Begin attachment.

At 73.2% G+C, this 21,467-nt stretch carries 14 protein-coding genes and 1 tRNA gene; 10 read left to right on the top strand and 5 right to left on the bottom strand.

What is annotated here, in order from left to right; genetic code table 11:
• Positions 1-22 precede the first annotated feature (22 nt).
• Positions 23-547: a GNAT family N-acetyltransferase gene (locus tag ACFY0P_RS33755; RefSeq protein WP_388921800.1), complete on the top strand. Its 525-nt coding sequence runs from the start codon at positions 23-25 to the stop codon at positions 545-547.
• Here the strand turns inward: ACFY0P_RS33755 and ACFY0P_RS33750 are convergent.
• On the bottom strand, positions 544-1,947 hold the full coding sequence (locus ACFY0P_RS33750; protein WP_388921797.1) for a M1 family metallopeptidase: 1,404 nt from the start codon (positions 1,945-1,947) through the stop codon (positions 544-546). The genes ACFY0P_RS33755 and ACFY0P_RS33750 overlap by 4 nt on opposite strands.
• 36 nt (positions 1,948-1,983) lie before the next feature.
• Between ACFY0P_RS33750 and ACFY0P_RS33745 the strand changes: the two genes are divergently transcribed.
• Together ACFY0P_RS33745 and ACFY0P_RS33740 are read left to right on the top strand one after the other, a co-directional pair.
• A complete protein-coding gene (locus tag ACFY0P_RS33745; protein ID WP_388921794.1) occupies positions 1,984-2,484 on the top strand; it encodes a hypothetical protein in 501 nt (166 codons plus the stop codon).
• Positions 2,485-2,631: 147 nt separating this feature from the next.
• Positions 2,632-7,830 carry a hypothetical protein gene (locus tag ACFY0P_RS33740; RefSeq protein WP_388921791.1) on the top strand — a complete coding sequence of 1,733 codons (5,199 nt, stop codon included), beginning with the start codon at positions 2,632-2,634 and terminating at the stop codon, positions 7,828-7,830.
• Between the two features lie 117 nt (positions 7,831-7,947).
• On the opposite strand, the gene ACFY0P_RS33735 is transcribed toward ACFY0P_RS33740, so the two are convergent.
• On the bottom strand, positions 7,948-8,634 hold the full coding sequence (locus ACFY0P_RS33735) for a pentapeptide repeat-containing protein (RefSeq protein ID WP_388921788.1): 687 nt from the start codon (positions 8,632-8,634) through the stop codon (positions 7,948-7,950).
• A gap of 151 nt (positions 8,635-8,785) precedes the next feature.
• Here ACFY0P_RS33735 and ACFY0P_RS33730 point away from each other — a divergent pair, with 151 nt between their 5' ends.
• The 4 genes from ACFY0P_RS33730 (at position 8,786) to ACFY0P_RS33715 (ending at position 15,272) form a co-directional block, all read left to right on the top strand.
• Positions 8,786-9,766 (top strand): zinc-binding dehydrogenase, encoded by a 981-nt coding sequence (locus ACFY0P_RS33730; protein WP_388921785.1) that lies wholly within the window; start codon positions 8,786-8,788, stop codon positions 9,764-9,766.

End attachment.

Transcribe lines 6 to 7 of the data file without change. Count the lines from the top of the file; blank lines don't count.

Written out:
• On the bottom strand, positions 544-1,947 hold the full coding sequence (locus ACFY0P_RS33750; protein WP_388921797.1) for a M1 family metallopeptidase: 1,404 nt from the start codon (positions 1,945-1,947) through the stop codon (positions 544-546). The genes ACFY0P_RS33755 and ACFY0P_RS33750 overlap by 4 nt on opposite strands.
• 36 nt (positions 1,948-1,983) lie before the next feature.